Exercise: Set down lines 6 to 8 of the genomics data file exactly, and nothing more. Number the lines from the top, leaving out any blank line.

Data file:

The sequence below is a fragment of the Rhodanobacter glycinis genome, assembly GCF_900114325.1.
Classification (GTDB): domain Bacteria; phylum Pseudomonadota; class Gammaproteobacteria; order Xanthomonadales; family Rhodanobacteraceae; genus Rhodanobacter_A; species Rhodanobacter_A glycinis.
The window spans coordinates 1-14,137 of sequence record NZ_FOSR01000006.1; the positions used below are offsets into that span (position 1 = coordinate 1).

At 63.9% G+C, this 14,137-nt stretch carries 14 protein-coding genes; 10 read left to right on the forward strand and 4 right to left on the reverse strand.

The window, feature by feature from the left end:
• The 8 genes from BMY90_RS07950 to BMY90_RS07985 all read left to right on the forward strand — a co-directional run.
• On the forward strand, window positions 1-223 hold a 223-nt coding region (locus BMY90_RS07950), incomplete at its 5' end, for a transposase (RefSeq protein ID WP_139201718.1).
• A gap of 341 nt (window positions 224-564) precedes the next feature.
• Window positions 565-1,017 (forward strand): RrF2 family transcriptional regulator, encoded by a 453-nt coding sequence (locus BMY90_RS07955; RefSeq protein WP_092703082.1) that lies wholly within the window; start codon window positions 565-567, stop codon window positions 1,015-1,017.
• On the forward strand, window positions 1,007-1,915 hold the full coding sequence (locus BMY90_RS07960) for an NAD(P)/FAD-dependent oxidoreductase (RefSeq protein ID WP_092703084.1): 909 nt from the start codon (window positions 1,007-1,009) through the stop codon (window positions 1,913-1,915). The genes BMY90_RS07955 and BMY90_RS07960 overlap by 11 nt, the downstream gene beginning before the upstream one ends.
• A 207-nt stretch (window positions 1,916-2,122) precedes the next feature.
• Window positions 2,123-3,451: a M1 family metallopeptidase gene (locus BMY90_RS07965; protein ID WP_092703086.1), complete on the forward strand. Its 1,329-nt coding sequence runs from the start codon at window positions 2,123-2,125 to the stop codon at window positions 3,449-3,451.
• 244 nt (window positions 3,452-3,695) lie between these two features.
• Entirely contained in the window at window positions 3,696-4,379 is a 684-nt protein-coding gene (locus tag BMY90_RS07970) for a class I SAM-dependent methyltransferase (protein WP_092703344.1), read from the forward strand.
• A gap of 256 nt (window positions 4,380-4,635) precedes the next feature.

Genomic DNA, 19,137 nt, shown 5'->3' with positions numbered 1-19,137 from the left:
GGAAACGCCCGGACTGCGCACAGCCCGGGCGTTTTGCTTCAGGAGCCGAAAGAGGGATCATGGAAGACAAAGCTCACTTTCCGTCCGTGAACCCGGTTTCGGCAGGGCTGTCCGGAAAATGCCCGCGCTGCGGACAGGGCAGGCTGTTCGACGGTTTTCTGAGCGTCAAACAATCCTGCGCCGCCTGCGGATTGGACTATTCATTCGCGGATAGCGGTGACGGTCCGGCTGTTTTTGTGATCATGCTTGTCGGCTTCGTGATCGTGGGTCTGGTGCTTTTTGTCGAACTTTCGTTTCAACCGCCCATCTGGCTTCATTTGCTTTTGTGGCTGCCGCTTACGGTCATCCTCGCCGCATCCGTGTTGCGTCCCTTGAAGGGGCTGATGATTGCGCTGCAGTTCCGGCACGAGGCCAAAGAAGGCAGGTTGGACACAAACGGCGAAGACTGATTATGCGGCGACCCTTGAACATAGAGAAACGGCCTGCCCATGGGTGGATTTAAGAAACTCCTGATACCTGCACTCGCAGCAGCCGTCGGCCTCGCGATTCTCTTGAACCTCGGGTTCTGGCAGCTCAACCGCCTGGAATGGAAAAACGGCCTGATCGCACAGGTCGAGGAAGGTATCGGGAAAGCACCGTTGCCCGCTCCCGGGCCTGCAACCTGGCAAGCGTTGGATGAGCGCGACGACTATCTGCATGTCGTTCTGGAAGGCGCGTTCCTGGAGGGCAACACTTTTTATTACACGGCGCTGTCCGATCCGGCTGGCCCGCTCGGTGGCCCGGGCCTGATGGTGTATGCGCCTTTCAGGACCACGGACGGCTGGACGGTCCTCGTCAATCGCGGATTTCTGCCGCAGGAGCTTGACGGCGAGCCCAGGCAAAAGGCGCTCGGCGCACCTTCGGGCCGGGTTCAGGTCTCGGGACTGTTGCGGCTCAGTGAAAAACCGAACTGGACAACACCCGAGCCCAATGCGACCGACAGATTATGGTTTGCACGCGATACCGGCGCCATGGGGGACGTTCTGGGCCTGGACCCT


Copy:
• The 8 genes from BMY90_RS07950 to BMY90_RS07985 all read left to right on the forward strand — a co-directional run.
• On the forward strand, window positions 1-223 hold a 223-nt coding region (locus BMY90_RS07950), incomplete at its 5' end, for a transposase (RefSeq protein ID WP_139201718.1).
• A gap of 341 nt (window positions 224-564) precedes the next feature.